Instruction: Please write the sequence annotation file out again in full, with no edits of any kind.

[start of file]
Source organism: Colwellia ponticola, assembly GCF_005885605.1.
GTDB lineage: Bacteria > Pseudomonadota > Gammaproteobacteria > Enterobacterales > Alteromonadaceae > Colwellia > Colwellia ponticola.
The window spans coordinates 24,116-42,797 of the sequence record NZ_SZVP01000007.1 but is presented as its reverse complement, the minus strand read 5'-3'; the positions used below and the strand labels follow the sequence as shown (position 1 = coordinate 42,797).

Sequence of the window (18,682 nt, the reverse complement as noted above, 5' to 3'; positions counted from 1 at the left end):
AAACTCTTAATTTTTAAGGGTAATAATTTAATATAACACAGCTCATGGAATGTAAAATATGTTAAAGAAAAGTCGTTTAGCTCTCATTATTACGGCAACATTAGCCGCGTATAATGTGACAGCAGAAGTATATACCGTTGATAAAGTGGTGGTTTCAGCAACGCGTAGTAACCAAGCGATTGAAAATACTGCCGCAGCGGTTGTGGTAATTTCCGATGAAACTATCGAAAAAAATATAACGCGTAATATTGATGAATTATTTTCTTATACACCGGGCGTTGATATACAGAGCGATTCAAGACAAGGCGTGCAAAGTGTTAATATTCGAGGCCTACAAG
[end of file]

Source organism: Colwellia ponticola, assembly GCF_005885605.1.
GTDB lineage: Bacteria > Pseudomonadota > Gammaproteobacteria > Enterobacterales > Alteromonadaceae > Colwellia > Colwellia ponticola.
The window spans coordinates 24,116-42,797 of the sequence record NZ_SZVP01000007.1 but is presented as its reverse complement, the minus strand read 5'-3'; the positions used below and the strand labels follow the sequence as shown (position 1 = coordinate 42,797).

Sequence of the window (18,682 nt, the reverse complement as noted above, 5' to 3'; positions counted from 1 at the left end):
AAACTCTTAATTTTTAAGGGTAATAATTTAATATAACACAGCTCATGGAATGTAAAATATGTTAAAGAAAAGTCGTTTAGCTCTCATTATTACGGCAACATTAGCCGCGTATAATGTGACAGCAGAAGTATATACCGTTGATAAAGTGGTGGTTTCAGCAACGCGTAGTAACCAAGCGATTGAAAATACTGCCGCAGCGGTTGTGGTAATTTCCGATGAAACTATCGAAAAAAATATAACGCGTAATATTGATGAATTATTTTCTTATACACCGGGCGTTGATATACAGAGCGATTCAAGACAAGGCGTGCAAAGTGTTAATATTCGAGGCCTACAAG